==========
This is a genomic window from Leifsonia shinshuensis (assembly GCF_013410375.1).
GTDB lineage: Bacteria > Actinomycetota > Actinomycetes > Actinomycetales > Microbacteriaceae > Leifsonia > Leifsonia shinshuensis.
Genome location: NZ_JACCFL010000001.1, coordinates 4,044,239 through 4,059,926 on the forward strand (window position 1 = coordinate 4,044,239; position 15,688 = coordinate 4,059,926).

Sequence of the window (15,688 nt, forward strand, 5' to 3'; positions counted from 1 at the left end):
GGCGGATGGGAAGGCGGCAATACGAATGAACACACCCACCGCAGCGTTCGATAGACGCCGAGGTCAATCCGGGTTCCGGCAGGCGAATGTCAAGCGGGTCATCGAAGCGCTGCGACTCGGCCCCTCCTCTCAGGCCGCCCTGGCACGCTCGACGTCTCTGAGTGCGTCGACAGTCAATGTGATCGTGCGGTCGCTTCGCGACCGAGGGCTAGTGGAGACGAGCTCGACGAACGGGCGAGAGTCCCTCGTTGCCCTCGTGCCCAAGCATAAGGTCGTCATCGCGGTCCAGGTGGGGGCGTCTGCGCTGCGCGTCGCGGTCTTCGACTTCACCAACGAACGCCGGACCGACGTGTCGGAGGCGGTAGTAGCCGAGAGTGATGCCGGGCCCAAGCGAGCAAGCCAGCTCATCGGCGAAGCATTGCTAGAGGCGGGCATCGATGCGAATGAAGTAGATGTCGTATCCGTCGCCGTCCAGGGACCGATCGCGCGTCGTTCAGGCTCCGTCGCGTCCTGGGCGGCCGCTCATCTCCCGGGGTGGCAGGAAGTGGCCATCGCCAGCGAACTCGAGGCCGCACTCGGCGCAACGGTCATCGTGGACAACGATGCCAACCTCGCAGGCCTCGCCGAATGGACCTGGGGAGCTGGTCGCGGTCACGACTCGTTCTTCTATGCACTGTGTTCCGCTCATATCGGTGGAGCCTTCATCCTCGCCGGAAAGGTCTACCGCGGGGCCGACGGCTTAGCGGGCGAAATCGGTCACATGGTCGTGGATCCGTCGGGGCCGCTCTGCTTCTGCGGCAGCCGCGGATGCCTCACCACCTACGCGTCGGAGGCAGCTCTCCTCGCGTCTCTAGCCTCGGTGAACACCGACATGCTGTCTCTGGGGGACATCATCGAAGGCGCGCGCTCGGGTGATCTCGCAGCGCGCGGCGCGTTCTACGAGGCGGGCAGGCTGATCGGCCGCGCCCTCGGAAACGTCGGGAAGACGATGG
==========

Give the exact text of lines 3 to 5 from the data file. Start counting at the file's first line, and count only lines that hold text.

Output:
Genome location: NZ_JACCFL010000001.1, coordinates 4,044,239 through 4,059,926 on the forward strand (window position 1 = coordinate 4,044,239; position 15,688 = coordinate 4,059,926).

Sequence of the window (15,688 nt, forward strand, 5' to 3'; positions counted from 1 at the left end):
GGCGGATGGGAAGGCGGCAATACGAATGAACACACCCACCGCAGCGTTCGATAGACGCCGAGGTCAATCCGGGTTCCGGCAGGCGAATGTCAAGCGGGTCATCGAAGCGCTGCGACTCGGCCCCTCCTCTCAGGCCGCCCTGGCACGCTCGACGTCTCTGAGTGCGTCGACAGTCAATGTGATCGTGCGGTCGCTTCGCGACCGAGGGCTAGTGGAGACGAGCTCGACGAACGGGCGAGAGTCCCTCGTTGCCCTCGTGCCCAAGCATAAGGTCGTCATCGCGGTCCAGGTGGGGGCGTCTGCGCTGCGCGTCGCGGTCTTCGACTTCACCAACGAACGCCGGACCGACGTGTCGGAGGCGGTAGTAGCCGAGAGTGATGCCGGGCCCAAGCGAGCAAGCCAGCTCATCGGCGAAGCATTGCTAGAGGCGGGCATCGATGCGAATGAAGTAGATGTCGTATCCGTCGCCGTCCAGGGACCGATCGCGCGTCGTTCAGGCTCCGTCGCGTCCTGGGCGGCCGCTCATCTCCCGGGGTGGCAGGAAGTGGCCATCGCCAGCGAACTCGAGGCCGCACTCGGCGCAACGGTCATCGTGGACAACGATGCCAACCTCGCAGGCCTCGCCGAATGGACCTGGGGAGCTGGTCGCGGTCACGACTCGTTCTTCTATGCACTGTGTTCCGCTCATATCGGTGGAGCCTTCATCCTCGCCGGAAAGGTCTACCGCGGGGCCGACGGCTTAGCGGGCGAAATCGGTCACATGGTCGTGGATCCGTCGGGGCCGCTCTGCTTCTGCGGCAGCCGCGGATGCCTCACCACCTACGCGTCGGAGGCAGCTCTCCTCGCGTCTCTAGCCTCGGTGAACACCGACATGCTGTCTCTGGGGGACATCATCGAAGGCGCGCGCTCGGGTGATCTCGCAGCGCGCGGCGCGTTCTACGAGGCGGGCAGGCTGATCGGCCGCGCCCTCGGAAACGTCGGGAAGACGATGG